By Carson Gerber
Tribune staff writer
Nine-year-old Baley was having a hard time paying attention to the service Sunday morning at St. Andrew Episcopal Church.
She was fidgety, sometimes running down the aisles, jumping onto the pews or wandering up to strangers.
But it’s tough to blame Baley too much for her inattention. After all, she is only a small, furry Cockapoo — a curly-haired dog cross-bred from a Cocker Spaniel and a Poodle.
And she wasn’t alone. The entire cathedral-like sanctuary was packed Sunday with enormous 250-pound Irish Wolf Hounds, miniature Chihuahuas, furry cats, droopy-eared Basset Hounds and numerous other dog breeds, all of whom were waiting for their turn to meet with Rector Richard Lightsey.
The joyously raucous gathering of friendly beasts was part of the church’s annual blessing of the animals, where owners could bring their pets for a special benediction of protection and security in honor of St. Francis of Assisi, the patron saint of animals and the environment.
“It’s kind of a quirky thing, but it’s really quite spiritual and something people really look forward to,” Rector Lightsey said, noting the church has held the special service for nearly 20 years. “As the years have gone by, it’s really become an integral part of who we are as a parish.”
And the animals were an integral part during Sunday’s service, too.
While choir members singing hymns held their dogs and young acolyte Kat Davis awkwardly cuddled her large gray cat, a Black Labrador led parishioners carrying wine and wafers for communion to the front of the church.
Throughout most of the service, the roomfull of dogs and cats silently listened to the Bible readings and prayers. After reciting the Lord’s Prayer, one canine let out a happy bark, as if agreeing with its message.
“It’s weird,” said Cynthia Elkins as she held her dog Sophia Lynn, a half Australian Shepherd and German Wirehaired Pointer she and her husband rescued from the Kokomo Humane Society. “Every year at this Mass, it’s like when the sacred elements of the service are happening, they’re silent. They’re absolutely silent. It’s strange and very cool.”
Lightsey said pet blessing services are common in most Episcopalian and Catholic churches, but it’s rare to find a parish that actually allows the animals into the sanctuary for the special occasion.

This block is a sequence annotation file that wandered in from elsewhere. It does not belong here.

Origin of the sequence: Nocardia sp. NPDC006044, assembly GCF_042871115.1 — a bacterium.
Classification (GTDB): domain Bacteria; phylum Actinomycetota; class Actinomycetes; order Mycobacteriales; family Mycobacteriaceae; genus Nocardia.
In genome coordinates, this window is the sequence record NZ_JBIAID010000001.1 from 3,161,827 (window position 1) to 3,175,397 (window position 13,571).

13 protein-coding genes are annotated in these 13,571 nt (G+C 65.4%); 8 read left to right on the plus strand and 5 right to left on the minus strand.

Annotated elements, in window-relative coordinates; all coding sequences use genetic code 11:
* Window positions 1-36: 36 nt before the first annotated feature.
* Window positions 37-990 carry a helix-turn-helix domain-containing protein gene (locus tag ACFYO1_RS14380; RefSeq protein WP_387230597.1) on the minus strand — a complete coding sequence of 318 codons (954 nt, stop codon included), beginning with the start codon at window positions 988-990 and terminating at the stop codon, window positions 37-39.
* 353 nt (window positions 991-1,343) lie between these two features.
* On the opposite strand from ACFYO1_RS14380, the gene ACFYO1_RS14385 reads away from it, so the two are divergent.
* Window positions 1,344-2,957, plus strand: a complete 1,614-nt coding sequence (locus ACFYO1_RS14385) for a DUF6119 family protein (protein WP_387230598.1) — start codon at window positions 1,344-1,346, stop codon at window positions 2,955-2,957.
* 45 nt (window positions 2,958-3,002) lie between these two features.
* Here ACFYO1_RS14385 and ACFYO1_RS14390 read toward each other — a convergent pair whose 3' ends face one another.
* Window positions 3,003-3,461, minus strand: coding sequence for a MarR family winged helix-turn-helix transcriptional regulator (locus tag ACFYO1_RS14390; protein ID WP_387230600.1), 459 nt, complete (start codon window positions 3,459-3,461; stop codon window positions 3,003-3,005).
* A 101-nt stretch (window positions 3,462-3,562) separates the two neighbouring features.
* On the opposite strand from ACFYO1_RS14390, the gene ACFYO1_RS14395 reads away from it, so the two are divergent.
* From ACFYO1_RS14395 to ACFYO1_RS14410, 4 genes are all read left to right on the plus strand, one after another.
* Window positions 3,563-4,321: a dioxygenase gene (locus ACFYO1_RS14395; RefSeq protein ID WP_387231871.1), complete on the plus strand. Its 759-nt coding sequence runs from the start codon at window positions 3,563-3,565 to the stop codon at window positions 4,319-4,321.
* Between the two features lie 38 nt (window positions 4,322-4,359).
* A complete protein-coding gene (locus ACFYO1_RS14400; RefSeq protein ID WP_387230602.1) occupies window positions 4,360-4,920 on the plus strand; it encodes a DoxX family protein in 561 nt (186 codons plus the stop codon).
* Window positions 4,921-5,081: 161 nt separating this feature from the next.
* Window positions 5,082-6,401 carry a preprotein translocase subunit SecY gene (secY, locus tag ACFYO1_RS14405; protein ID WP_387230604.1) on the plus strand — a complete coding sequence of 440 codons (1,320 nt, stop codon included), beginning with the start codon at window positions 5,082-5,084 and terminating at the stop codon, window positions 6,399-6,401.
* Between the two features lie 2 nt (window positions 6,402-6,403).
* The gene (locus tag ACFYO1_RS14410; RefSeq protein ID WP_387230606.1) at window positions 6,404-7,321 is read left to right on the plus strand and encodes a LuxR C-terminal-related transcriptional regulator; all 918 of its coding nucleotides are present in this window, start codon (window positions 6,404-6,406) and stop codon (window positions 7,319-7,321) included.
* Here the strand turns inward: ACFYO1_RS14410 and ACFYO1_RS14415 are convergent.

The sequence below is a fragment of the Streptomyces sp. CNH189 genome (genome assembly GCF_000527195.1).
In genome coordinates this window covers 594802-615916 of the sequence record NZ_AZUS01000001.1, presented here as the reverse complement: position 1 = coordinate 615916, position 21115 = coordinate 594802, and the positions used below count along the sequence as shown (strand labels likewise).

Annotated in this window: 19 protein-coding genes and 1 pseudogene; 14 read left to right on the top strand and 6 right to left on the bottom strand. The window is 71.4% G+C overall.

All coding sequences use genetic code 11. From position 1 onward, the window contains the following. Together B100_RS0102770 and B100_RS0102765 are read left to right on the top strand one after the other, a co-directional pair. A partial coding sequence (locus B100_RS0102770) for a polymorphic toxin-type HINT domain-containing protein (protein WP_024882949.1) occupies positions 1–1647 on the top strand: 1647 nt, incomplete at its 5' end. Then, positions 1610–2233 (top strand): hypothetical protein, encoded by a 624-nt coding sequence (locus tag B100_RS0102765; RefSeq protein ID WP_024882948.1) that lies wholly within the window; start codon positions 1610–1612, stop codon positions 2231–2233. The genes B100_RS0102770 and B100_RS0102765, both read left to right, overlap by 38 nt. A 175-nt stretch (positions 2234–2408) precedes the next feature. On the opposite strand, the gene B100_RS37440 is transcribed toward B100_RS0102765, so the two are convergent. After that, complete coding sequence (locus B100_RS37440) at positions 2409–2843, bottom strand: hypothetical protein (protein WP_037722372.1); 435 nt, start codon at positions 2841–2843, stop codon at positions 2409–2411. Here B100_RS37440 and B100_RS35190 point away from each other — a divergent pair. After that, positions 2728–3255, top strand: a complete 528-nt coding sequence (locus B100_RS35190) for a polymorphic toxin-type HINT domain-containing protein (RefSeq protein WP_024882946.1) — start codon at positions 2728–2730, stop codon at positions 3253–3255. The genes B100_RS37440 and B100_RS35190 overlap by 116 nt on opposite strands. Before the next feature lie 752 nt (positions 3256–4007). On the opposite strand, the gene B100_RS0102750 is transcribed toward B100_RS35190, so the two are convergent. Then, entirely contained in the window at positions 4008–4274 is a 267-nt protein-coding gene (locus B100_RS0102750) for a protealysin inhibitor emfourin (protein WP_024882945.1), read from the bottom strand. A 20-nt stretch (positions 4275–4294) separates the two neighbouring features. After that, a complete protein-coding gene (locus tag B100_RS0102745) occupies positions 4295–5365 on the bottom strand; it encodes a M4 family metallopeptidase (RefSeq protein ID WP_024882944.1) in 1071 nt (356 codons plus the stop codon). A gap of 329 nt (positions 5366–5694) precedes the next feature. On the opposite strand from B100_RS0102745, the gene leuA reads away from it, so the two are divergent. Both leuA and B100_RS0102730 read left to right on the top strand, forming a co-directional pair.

“Typically when churches do this, they don’t do it during a normal service,” he said. “It’s usually done on a Sunday afternoon outside. So it’s pretty unique that we have ours inside during a traditional Sunday service.”
Bob Blanton, an attendee of St. Andrew, said he always looks forward to the blessing of the animals. But this year it had a special significance, he said, since it was the first time he brought his 3-year-old black cat Midge.
Blanton said he found Midge in his basement after she strayed into the house as a kitten. At the time, he said his father was dying, and the cute kitten was a Godsend that gave him something to care for and love.
“She came to us for a reason,” he said. “Now we take care of her, and she takes care of us emotionally.”
But for Blanton, the service was more than just a prayer to protect his pet — it was an admonition to love and respect all living things.
“For me, it’s a calling to be a caretaker of one of God’s creatures,” he said. “It’s my responsibility to take care of her and keep her safe, and I’d do the same for any of the animals here today.”
As the pets approached the pulpit for their blessing, Lightsey told the crowd their animals not only provide companionship — they also provide a profound insight into how believers should live in faith.
“Our pets teach us something,” he said. “They teach us that trying to have all of this stuff in our lives really doesn’t bring us the joy or happiness that our dogs have by just being who they are and trusting who it is that takes care of them. If we can learn the gift of simply being who we are and trusting God, who’s looking out for us, we’ll have a dog’s life and be blessed.”